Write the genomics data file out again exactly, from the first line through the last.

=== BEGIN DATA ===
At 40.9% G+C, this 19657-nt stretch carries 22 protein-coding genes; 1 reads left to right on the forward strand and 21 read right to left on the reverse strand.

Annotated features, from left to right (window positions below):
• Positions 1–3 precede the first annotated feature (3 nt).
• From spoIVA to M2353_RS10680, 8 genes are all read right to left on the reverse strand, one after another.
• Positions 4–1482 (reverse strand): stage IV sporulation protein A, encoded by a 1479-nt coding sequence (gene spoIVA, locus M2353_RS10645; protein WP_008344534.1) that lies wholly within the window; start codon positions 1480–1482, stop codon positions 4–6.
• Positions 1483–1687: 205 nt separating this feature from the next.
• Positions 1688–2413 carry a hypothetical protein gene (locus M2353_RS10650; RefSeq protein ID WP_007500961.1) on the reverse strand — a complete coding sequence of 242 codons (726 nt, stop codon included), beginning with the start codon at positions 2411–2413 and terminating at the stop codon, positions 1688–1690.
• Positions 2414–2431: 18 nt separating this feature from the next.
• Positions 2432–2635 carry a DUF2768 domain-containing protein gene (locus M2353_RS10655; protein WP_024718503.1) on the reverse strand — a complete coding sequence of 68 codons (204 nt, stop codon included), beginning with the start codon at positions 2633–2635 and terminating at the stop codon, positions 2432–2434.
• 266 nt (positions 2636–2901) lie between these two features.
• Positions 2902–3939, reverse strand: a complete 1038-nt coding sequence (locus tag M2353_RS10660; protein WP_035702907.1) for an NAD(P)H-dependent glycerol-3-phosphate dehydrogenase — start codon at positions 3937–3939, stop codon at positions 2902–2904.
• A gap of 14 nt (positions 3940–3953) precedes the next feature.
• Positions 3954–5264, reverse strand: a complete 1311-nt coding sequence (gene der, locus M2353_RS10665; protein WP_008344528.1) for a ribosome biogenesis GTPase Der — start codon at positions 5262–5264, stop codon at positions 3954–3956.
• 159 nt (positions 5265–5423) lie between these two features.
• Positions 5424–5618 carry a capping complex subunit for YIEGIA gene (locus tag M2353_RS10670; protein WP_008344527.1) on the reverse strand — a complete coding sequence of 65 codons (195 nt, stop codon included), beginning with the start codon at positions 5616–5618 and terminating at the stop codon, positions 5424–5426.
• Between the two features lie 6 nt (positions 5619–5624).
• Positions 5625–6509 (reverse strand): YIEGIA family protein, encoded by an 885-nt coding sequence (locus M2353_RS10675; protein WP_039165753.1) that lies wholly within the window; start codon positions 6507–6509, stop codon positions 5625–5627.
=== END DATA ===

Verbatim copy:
At 40.9% G+C, this 19657-nt stretch carries 22 protein-coding genes; 1 reads left to right on the forward strand and 21 read right to left on the reverse strand.

Annotated features, from left to right (window positions below):
• Positions 1–3 precede the first annotated feature (3 nt).
• From spoIVA to M2353_RS10680, 8 genes are all read right to left on the reverse strand, one after another.
• Positions 4–1482 (reverse strand): stage IV sporulation protein A, encoded by a 1479-nt coding sequence (gene spoIVA, locus M2353_RS10645; protein WP_008344534.1) that lies wholly within the window; start codon positions 1480–1482, stop codon positions 4–6.
• Positions 1483–1687: 205 nt separating this feature from the next.
• Positions 1688–2413 carry a hypothetical protein gene (locus M2353_RS10650; RefSeq protein ID WP_007500961.1) on the reverse strand — a complete coding sequence of 242 codons (726 nt, stop codon included), beginning with the start codon at positions 2411–2413 and terminating at the stop codon, positions 1688–1690.
• Positions 2414–2431: 18 nt separating this feature from the next.
• Positions 2432–2635 carry a DUF2768 domain-containing protein gene (locus M2353_RS10655; protein WP_024718503.1) on the reverse strand — a complete coding sequence of 68 codons (204 nt, stop codon included), beginning with the start codon at positions 2633–2635 and terminating at the stop codon, positions 2432–2434.
• 266 nt (positions 2636–2901) lie between these two features.
• Positions 2902–3939, reverse strand: a complete 1038-nt coding sequence (locus tag M2353_RS10660; protein WP_035702907.1) for an NAD(P)H-dependent glycerol-3-phosphate dehydrogenase — start codon at positions 3937–3939, stop codon at positions 2902–2904.
• A gap of 14 nt (positions 3940–3953) precedes the next feature.
• Positions 3954–5264, reverse strand: a complete 1311-nt coding sequence (gene der, locus M2353_RS10665; protein WP_008344528.1) for a ribosome biogenesis GTPase Der — start codon at positions 5262–5264, stop codon at positions 3954–3956.
• 159 nt (positions 5265–5423) lie between these two features.
• Positions 5424–5618 carry a capping complex subunit for YIEGIA gene (locus tag M2353_RS10670; protein WP_008344527.1) on the reverse strand — a complete coding sequence of 65 codons (195 nt, stop codon included), beginning with the start codon at positions 5616–5618 and terminating at the stop codon, positions 5424–5426.
• Between the two features lie 6 nt (positions 5619–5624).
• Positions 5625–6509 (reverse strand): YIEGIA family protein, encoded by an 885-nt coding sequence (locus M2353_RS10675; protein WP_039165753.1) that lies wholly within the window; start codon positions 6507–6509, stop codon positions 5625–5627.